Integrating Electrochemical Modeling with Machine Learning for Lithium-Ion Batteries

03/22/2021 ∙ by Hao Tu, et al. ∙ berkeley college The University of Kansas 0

Mathematical modeling of lithium-ion batteries (LiBs) is a central challenge in advanced battery management. This paper presents a new approach to integrate a physics-based model with machine learning to achieve high-precision modeling for LiBs. This approach uniquely proposes to inform the machine learning model of the dynamic state of the physical model, enabling a deep integration between physics and machine learning. We propose two hybrid physics-machine learning models based on the approach, which blend a single particle model with thermal dynamics (SPMT) with a feedforward neural network (FNN) to perform physics-informed learning of a LiB's dynamic behavior. The proposed models are relatively parsimonious in structure and can provide considerable predictive accuracy even at high C-rates, as shown by extensive simulations.

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I Introduction

Lithium-ion batteries (LiBs) have found fast-growing use in many industrial sectors, such as electric vehicles, smart grid, renewable energy and consumer electronics. This trend has driven a surge of research on dynamic modeling for LiBs, which plays a foundational role in advanced management of LiB systems [2]. Various practical applications strongly demand LiB models that can offer both high predictive accuracy and computational efficiency with a broad range of C-rates. This need, however, has not been fully met yet.

The equivalent circuit models (ECMs) are widely used in the battery engineering sector. They leverage electrical circuits to simulate a LiB’s current/voltage dynamics. Their structural and mathematical simplicity make them well conducive to control and estimation design. However, with the same reason, ECMs offer relatively limited accuracy, even though recent studies have led to some more accurate designs 

[26]. Electrochemical modeling is another important means to describe the dynamics of LiBs, which uses electrochemcial principles to comprehensively characterize the electrochemical reactions, Li-ion diffusion and concentration changes in the electrode/electrolyte as well as various associated processes during charging/discharging of LiBs. Compared to ECMs, they can reproduce the current/voltage responses with much better accuracy. A well-known electrochemical model is the so-called Doyle-Fuller-Newman (DFN) model, which is broadly considered reliable and precise enough for almost all LiB management scenarios [4]. The accuracy yet comes with enormous computational complexity. This hence has motivated an incessant search for streamlined electrochemical models. The single particle model (SPM) is the most parsimonious one, which represents each electrode as a spherical particle and delineates Li-ion intercalation and diffusion in the particles [22]. The SPM has spurred a wide range of improved models for higher accuracy under different conditions. They usually supplement it with characterization of thermal behavior [8, 25], electrolyte dynamics [12, 16, 9, 13], and stress buildup [13]. Another important line of research lies in applying numerical model order reduction methods to the DFN or other electrochemical models, with the aim of enabling computationally fast implementation [27, 24, 23, 14, 11].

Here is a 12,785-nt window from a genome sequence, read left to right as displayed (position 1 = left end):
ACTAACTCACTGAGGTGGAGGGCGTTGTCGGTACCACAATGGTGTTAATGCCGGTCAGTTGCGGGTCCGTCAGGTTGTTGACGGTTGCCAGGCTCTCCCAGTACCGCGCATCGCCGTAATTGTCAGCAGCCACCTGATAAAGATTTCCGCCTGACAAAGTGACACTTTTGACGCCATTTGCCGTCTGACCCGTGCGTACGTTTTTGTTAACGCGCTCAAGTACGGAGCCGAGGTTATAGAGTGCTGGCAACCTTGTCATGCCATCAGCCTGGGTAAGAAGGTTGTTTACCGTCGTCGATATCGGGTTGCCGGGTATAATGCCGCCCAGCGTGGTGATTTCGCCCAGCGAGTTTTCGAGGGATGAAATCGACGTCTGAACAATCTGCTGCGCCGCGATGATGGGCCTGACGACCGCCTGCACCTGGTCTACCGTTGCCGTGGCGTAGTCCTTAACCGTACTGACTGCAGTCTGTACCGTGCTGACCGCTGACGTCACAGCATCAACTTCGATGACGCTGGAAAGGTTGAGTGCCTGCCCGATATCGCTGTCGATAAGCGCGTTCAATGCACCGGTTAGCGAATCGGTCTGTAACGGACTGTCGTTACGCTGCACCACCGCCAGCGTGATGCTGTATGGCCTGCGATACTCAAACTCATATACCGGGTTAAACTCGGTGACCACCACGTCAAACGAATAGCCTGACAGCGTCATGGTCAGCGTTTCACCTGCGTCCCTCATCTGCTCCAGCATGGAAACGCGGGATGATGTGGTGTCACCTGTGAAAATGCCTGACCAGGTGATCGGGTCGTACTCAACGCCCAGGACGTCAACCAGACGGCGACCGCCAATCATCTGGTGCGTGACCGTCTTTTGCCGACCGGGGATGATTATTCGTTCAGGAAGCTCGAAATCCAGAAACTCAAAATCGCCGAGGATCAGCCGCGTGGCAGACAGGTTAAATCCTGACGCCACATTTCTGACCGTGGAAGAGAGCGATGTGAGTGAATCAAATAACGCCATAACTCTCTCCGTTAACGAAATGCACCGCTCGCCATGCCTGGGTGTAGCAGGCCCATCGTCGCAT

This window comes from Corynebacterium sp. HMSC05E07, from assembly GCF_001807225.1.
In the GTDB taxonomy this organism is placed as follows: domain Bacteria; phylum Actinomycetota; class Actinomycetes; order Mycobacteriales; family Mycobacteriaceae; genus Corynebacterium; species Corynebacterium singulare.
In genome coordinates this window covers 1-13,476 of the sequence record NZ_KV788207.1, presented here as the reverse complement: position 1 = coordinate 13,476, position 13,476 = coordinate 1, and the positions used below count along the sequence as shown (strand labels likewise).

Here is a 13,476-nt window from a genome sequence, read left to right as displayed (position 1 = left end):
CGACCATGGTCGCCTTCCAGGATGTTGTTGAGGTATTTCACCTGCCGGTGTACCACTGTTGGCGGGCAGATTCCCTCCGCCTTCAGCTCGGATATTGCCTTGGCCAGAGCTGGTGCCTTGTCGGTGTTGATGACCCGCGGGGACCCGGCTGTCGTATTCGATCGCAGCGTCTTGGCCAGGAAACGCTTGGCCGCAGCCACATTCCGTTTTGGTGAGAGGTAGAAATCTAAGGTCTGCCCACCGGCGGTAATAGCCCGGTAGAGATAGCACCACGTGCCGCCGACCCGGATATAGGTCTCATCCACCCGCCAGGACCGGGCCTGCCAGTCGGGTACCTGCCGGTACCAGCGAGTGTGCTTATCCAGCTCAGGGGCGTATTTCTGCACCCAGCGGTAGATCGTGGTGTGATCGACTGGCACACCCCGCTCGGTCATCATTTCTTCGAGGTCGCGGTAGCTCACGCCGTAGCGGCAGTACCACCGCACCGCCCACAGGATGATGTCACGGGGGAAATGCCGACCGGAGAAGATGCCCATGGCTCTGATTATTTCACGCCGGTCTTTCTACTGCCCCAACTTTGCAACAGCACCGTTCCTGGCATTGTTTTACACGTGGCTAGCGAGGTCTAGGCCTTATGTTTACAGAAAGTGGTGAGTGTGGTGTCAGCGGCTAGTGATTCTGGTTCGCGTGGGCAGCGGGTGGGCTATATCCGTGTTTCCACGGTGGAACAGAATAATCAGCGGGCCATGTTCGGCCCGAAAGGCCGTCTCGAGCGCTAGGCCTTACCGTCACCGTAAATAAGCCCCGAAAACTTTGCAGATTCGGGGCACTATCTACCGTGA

Both ECMs and electrochemical models can be viewed as physics-based models as they build upon physical principles. Meanwhile, the growing data abundance for today’s LiB systems due to the ubiquitous onboard sensing makes it appealing to identify models simply from measurement data. Machine learning (ML) holds much promise here, with its success in various data-driven modeling tasks. A close inspection shows that these two ways of modeling are constructively complementary. Physics-based models can offer physical interpretations of LiBs’ dynamic behaviors and extrapolate to any charging/discharging scenarios meeting the model assumptions. However, they either require much computation, as in the case of the DFN, or have inadequate accuracy when the model assumptions are not satisfied—for instance, ECMs and the SPM are designed for low/medium C-rates and can poorly predict LiBs’ dynamics at high C-rates. ML-based modeling extracts black-box approximations from data in a convenient and efficient manner and requires only fixed computational costs once a model is trained. Yet, in practical applications, its performance can be constrained by the data informativeness and may face the pitfall of producing physically inconsistent results. Therefore, hybrid physics-ML modeling has emerged recently, with the aim of combining the respective merits and overcoming the challenges of each way. The study in [19] couples a one-dimensional electrochemical model with different kinds of neural networks (NNs). In [18], recurrent NNs are used to learn the residuals between a LiB’s terminal voltage and the SPM’s output voltage. In [5], a simplified SPM and a lumped thermal model are combined with a neural network in series to predict the terminal voltage. While these studies offer promising results, the hybrid modeling of LiBs is still under-explored, without living up to its potential. Note that a related line of research is to apply ML, e.g., NNs and Gaussian processes, to estimate the state-of-charge, state-of-health and temperature of LiBs [3, 21, 20], which yet is beyond the scope of this paper.